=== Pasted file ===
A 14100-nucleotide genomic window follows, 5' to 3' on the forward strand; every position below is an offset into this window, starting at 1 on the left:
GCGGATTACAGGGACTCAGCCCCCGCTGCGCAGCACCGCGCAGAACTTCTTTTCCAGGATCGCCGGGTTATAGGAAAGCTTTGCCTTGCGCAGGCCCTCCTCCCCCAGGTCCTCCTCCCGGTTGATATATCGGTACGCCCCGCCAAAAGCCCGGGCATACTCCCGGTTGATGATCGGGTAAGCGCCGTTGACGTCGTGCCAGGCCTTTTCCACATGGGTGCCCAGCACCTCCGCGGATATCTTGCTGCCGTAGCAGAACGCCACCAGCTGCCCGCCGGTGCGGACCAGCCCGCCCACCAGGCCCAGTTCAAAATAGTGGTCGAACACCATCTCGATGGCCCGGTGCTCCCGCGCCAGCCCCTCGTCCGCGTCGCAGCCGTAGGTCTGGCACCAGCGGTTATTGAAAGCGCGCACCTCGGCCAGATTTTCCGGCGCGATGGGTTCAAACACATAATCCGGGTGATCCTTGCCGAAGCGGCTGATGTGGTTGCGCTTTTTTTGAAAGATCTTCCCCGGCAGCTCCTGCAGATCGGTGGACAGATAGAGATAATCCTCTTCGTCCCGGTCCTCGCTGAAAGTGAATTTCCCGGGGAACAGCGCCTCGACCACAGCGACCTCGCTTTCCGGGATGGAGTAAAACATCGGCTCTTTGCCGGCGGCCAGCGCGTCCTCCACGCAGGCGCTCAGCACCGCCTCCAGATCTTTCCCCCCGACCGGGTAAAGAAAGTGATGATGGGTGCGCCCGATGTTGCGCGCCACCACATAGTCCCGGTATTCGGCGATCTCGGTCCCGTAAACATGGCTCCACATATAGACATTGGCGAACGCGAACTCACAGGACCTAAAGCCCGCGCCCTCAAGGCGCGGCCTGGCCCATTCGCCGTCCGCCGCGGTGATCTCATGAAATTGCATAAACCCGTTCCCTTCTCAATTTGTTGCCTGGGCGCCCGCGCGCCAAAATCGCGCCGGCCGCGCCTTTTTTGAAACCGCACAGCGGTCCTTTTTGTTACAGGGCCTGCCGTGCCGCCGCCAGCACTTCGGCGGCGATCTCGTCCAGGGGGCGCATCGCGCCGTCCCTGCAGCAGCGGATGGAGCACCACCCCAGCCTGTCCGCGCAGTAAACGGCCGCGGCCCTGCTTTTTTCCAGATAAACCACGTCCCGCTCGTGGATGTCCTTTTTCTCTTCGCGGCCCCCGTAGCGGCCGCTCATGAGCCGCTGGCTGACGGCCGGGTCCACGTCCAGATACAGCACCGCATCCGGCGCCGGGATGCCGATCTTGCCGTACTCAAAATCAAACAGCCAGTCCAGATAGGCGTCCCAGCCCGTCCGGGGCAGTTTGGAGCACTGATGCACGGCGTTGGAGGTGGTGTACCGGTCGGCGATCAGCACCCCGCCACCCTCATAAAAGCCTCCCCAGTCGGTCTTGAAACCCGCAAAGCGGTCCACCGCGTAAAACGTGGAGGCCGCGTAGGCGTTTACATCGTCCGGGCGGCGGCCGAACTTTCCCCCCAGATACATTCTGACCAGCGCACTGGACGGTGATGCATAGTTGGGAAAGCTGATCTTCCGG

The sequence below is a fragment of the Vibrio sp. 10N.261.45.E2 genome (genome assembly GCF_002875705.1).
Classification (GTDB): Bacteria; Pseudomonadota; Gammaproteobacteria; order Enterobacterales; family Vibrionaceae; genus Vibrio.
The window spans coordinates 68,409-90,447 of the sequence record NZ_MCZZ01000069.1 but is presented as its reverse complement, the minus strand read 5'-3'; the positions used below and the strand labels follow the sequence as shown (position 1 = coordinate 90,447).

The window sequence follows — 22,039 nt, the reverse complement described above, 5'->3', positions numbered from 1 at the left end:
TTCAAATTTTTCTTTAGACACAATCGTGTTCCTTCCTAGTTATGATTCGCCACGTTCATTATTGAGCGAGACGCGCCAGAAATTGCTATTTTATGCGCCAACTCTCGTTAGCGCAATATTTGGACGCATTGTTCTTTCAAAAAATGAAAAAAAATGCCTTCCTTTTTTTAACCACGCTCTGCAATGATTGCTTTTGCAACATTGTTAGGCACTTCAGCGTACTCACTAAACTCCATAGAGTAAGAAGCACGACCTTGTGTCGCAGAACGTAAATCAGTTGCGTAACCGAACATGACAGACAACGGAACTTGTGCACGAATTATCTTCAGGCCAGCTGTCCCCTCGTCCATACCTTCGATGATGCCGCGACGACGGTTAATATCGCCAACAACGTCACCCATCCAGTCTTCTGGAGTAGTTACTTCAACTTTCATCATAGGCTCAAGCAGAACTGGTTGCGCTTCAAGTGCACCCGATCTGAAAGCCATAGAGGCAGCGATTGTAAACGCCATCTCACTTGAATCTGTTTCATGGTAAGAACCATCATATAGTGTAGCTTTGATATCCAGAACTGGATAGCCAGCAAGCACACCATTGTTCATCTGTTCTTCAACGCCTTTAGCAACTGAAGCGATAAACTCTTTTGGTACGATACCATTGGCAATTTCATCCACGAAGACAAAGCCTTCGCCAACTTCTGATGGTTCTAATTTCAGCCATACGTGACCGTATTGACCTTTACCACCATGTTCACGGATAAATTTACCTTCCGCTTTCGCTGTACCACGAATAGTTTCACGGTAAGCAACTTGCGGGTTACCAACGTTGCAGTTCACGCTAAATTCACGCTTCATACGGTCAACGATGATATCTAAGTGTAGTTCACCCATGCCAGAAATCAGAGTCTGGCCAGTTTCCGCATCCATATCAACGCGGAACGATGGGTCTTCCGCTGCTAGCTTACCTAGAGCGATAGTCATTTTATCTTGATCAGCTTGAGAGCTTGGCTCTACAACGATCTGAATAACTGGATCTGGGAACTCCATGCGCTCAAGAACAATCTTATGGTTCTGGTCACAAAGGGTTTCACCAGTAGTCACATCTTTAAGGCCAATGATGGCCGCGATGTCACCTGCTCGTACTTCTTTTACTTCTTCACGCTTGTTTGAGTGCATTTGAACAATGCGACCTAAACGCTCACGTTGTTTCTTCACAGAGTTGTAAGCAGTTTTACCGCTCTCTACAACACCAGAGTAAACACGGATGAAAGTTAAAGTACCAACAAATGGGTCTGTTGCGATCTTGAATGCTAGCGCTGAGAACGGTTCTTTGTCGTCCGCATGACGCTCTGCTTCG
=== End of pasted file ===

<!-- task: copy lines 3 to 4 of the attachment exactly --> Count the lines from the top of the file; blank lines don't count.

The sequence below is a fragment of the Vibrio sp. 10N.261.45.E2 genome (genome assembly GCF_002875705.1).
Classification (GTDB): Bacteria; Pseudomonadota; Gammaproteobacteria; order Enterobacterales; family Vibrionaceae; genus Vibrio.